The idea that certain chemicals, such as those found in tobacco smoke, can cause cancer was first proposed more than 200 years ago. In 1761 a London doctor, John Hill, reported that people, who routinely use snuff (a powdered form of tobacco that is inhaled), experience an abnormally high incidence of nasal cancer, suggesting the presence of cancercausing chemicals in tobacco.

A few years later another British physician, Percival Pott, observed an elevated incidence of scrotum cancer among men who had served as chimney sweepers in their youth. It was common practice at the time to employ young boys to clean chimney flues because they fit into narrow spaces more readily than adults. Pott speculated that the chimney soot became dissolved in the natural oils of the scrotum, irritated the skin, and eventually triggered the development of cancer.

This theory led to the discovery that scrotum cancer could be prevented among chimney sweepers through the use of protective clothing and regular bathing practices. In the years since these pioneering observations, the list of known and suspected carcinogens (cancercausing agents) has grown to include hundreds of different chemicals.

Chemicals are usually labelled as carcinogens because humans or animals develop cancer when exposed to them.

This does not mean, however, that each of these substances causes cancer through its own direct action. For example, consider the behaviour of 2-naphthylamine, a potent carcinogen that causes bladder cancer in industrial workers and is present in tobacco smoke.

As might be expected, feeding 2-naphthylamine to laboratory animals induces a high incidence of bladder cancer. But if 2- naphthylamine is implanted directly into an animal’s bladder, cancer rarely develops.

The explanation for the apparent discrepancy is that when 2-naphthylamine is ingested (by animals) or inhaled (by humans) it passes through the liver and is metabolically converted into chemical compounds that are the actual causes of cancer. Placing 2-naphthylamine directly in an animal’s bladder bypasses this metabolic activation and consequently cancer does not arise.

Many carcinogens share this need for metabolic activation before they can cause cancer. Substances exhibiting such behaviour are more accurately referred to as pre-carcinogens, a term applied to any chemical that is capable of causing cancer only after it has been metabolically activated.

The activation of most precarcinogens is carried out by liver proteins that are members of the cytochrome P450 enzyme family. Members of this enzyme family catalyse the oxidation of ingested foreign chemicals, such as drugs and pollutants, to make the molecules less toxic and easier to excrete from the body.

However, in some cases these oxidation reactions inadvertently convert foreign chemicals into carcinogens — a phenomenon known as carcinogen activation. Once it had been determined that chemicals can cause cancer, the question arose as to how they work.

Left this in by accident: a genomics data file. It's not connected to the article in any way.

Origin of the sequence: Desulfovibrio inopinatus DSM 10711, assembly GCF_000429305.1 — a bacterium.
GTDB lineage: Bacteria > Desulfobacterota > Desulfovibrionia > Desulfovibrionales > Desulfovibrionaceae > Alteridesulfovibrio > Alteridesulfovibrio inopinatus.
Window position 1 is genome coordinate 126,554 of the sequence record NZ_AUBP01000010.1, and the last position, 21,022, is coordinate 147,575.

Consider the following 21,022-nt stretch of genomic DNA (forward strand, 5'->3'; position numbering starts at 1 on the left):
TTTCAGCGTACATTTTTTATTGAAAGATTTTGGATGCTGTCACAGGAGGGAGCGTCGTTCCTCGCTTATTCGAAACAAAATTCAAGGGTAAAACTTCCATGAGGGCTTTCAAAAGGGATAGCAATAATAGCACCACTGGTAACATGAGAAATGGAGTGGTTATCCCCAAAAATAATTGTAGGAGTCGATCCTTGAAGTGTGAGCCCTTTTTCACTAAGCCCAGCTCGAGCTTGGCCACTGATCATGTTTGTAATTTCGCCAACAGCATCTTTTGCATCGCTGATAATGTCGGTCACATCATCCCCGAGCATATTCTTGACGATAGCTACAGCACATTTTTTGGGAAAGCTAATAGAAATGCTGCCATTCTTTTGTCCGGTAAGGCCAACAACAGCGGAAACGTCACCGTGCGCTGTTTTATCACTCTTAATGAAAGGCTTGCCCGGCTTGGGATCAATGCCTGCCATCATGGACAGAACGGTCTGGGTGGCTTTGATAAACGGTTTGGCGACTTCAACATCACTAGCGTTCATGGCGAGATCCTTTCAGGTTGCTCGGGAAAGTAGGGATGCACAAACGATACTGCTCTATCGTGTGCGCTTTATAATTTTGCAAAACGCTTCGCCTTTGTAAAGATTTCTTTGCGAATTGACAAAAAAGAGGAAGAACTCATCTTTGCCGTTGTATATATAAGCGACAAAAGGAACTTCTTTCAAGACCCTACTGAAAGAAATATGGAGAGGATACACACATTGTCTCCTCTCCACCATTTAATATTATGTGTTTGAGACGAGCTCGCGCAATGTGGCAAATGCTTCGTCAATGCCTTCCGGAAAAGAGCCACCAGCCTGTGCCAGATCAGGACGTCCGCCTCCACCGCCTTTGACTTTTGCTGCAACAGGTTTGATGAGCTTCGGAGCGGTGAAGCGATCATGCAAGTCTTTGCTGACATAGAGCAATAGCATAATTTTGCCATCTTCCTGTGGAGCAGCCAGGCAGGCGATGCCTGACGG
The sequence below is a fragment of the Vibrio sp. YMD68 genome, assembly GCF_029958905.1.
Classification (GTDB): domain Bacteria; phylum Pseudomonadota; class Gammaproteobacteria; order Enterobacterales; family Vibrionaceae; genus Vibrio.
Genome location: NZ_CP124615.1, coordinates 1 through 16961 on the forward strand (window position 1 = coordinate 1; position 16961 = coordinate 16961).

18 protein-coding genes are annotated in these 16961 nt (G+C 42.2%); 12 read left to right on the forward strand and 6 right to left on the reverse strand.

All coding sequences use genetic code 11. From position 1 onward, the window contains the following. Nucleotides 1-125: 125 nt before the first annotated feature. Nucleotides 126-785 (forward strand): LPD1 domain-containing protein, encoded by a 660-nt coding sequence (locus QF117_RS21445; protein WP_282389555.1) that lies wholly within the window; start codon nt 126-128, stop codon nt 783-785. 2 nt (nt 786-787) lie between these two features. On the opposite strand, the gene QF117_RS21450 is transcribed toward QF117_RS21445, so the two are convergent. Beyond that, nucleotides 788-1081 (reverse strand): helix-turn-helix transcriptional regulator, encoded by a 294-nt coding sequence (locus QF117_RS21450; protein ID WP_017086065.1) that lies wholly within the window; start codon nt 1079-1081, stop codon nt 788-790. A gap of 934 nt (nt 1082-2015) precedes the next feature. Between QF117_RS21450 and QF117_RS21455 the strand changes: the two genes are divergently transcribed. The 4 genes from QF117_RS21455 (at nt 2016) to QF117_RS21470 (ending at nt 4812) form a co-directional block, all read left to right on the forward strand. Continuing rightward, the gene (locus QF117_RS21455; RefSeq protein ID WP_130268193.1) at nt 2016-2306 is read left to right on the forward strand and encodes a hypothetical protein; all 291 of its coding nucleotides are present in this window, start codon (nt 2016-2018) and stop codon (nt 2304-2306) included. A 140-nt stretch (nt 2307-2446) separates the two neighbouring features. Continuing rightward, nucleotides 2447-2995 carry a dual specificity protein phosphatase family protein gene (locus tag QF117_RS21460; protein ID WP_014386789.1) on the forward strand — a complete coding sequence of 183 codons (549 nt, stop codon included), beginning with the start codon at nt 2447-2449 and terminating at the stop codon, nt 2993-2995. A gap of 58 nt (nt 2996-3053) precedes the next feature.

The idea that carcinogenic chemicals act by triggering DNA mutations was first proposed around 1950, but there was little supporting evidence at that time because nobody had systematically compared the mutagenic potency of different chemicals with their ability to cause cancer.

The need for such information inspired Bruce Ames to develop a simple, rapid laboratory test for measuring a chemical’s mutagenic activity. The procedure he developed, called the Ames test, utilises bacteria as a test organism because they can be quickly grown in enormous numbers in culture.

The bacteria used for the Ames test are a special strain that lack the ability to synthesise the amino acid histidine.

The bacteria are placed in a culture dish containing a growth medium without histidine, along with the chemical being tested for mutagenic activity. Normally, the bacteria would not grow in the absence of histidine.

However, if the chemical being tested is mutagenic, it will trigger random mutations, some of which might restore the ability to synthesise histidine.

Each bacterium acquiring such a mutation will grow into a visible colony, so the total number of colonies is a measure of the mutagenic potency of the substance being investigated. Because many chemicals that cause cancer only become carcinogenic after they have been modified by liver enzymes, the Ames test includes a step in which the chemical being tested is first incubated with an extract of liver cells to mimic the reactions that normally occur in the liver.

The resulting chemical mixture is then tested for its ability to cause bacterial mutations. When the Ames test is performed in this way, a strong correlation is observed between a chemical’s ability to cause mutations and its ability to cause cancer.